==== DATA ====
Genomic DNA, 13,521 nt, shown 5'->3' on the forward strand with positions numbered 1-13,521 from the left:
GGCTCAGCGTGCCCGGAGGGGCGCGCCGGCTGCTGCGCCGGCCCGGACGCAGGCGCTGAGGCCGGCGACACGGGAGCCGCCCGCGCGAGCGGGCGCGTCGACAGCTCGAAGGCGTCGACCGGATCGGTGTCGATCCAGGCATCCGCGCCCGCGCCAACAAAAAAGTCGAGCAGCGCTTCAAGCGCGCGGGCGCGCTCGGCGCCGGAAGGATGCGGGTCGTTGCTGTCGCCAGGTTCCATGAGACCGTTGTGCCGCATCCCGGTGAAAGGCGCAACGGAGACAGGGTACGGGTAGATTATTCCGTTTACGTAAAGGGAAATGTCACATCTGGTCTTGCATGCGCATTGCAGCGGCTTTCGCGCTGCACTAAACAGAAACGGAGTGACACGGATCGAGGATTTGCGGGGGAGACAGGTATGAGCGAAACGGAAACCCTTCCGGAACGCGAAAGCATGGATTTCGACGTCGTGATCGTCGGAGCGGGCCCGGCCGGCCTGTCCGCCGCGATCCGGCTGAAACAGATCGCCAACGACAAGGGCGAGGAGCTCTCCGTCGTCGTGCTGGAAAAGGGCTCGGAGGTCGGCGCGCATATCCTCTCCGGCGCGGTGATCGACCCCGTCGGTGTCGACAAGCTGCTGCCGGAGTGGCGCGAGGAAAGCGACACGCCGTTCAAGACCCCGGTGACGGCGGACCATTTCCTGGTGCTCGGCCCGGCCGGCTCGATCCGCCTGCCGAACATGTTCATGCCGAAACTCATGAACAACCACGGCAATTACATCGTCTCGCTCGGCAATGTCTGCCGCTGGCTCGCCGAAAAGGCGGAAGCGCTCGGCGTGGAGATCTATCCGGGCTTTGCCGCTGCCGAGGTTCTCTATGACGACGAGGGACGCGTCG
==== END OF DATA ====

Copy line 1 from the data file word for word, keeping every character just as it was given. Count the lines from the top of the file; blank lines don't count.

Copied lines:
Genomic DNA, 13,521 nt, shown 5'->3' on the forward strand with positions numbered 1-13,521 from the left: